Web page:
The Greek philosopher Aristotle might have lived more than 2,000 years ago but his writings continue to influence contemporary philosophical debates even today.

His writing spanned a range of subjects from history and political theory to metaphysics and logic. He is often called the Father of Logic that is derived from deductive reasoning.

Deductive reasoning may sound like a boring concept popularized by some old Greek men many centuries ago, but did you know that deductive logic is commonly used to make decisions every day? Whether at work or at home, in your professional or personal relationships, deductive reasoning is applied and used everywhere. So, what is deductive reasoning and why’s it important?

What Is Deductive Reasoning?

When it comes to logical explanations, deduction works like a solid proof derived from a chain or string of statements. Each statement forms a premise for the next statement and is a consequence of the previous statement(s).

The meaning of deductive reasoning can be best understood using a top-down approach, where you start with a general truth and narrow down to particular instances. In short, deductive reasoning is a logical process where the conclusion is based on multiple arguments or premises.

In deductively valid arguments, if the premises are true, the conclusions can’t be false. The premises have to be true for the conclusion to be true.

To better understand the meaning of deductive reasoning, let’s start with one of the many examples of deductive reasoning:

  • All men are mortal
  • Aristotle is a man
  • Therefore, Aristotle is mortal

You can see here that the deduction starts with a broad or generalized truth, “All men are mortal.” This is the major premise. It’s followed by a minor statement or a specific premise, “Aristotle is a man.” If the major and minor premises are true, the conclusion, “Therefore, Aristotle is a mortal” can’t be false.

The strength of the link between the premises and the conclusion determines whether a deductive argument is true or false.

Examples Of Deductive Reasoning

Logical thinking or deductive reasoning is a core skill that an employee is expected to have. This is because this skill helps people process information and facts faster and implement logical solutions accordingly. They want people who can best utilize their potential and solve problems by making well-reasoned arguments.

It is important to note that accurate decisions are taken when emotions are better managed and biases are minimized. Harappa Education’s Reasoning Logically course is designed to help you separate your emotions from logic. You’ll learn how to skillfully distinguish opinions from facts using the Importance vs. Emotion framework. You’ll think twice before jumping to hasty conclusions and learn how to think strategically.

Let’s look at some examples of the deductive method used for specific purposes at the workplace to understand the benefits of using deductive reasoning skills:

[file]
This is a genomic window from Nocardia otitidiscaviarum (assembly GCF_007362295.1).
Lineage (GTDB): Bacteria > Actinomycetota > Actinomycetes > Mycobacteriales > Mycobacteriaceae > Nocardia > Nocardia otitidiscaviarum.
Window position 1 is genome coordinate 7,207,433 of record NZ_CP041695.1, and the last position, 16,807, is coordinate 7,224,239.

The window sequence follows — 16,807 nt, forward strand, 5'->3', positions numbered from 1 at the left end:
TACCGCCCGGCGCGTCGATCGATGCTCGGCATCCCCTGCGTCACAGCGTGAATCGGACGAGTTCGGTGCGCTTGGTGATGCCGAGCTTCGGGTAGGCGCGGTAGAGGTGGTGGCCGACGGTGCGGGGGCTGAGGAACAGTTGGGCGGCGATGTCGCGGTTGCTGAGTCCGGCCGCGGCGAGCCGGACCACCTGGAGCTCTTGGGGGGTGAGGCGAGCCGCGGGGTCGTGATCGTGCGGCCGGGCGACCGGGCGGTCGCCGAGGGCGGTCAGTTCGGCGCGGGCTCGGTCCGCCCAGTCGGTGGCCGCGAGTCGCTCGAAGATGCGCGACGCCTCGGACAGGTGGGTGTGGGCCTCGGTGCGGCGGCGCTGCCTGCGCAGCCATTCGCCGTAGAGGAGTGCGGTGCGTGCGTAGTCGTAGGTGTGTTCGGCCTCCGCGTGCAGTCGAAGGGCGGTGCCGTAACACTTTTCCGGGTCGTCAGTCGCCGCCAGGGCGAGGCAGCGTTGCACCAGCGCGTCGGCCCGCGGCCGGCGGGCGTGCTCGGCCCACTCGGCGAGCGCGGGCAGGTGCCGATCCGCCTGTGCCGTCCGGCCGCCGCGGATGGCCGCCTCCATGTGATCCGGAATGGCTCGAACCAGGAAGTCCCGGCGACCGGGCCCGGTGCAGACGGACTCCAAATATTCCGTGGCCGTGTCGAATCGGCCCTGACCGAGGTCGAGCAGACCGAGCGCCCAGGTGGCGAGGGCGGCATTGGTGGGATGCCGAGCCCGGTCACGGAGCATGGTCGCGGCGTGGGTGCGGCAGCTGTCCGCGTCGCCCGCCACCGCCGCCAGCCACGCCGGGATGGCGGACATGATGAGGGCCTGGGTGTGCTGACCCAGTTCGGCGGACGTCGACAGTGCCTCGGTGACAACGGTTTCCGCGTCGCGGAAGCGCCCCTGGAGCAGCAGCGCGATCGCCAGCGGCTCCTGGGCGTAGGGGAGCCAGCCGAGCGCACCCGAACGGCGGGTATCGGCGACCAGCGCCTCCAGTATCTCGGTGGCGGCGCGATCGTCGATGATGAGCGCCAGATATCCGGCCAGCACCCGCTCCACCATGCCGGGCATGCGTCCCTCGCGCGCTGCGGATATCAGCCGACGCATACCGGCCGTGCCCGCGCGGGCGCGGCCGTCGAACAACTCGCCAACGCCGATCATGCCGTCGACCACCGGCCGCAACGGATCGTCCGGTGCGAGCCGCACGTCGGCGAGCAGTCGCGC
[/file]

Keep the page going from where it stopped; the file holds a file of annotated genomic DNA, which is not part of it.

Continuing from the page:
1. Problem-solving

Deductive reasoning helps minimize guesswork because your premises have to be accurate for your conclusion to be accurate. Many job roles or positions require problem-solving skills because organizations rely on rational solutions to achieve targets. You can apply deductive reasoning skills to discover reliable resolutions to problems.

Some examples of deductive the method are team leaders organizing quarterly reviews with employees to give and receive feedback or the human resources department implementing policies against sexual harassment at the workplace.

2. Decision-making 

Organizations often encourage teamwork to boost productivity and success. However, it’s not easy as teamwork requires navigating different working styles and processes. Using the process of deductive reasoning can help you identify the root of the problem and make better decisions.

Adopting effective communication techniques or setting common targets for better team productivity are examples of deductive reasoning skills being utilized for efficient teamwork.


The process of reasoning is usually seen as a means to improve knowledge and make better decisions. If reasoning has an element of logic in it, it will help you spot and avoid unsound arguments. Sound reasoning, supported by deductive or inductive methods, can help negotiate and avoid misinterpretations. When in doubt, remember Aristotle’s words, “Be a free thinker and don’t accept everything you hear as truth. Be critical and evaluate what you believe in.”

Explore topics & skills such as the Cognitive SkillsWhat is Logical ReasoningTypes of ReasoningInductive Reasoning & difference between Inductive and Deductive Reasoning from our Harappa Diaries blog section.

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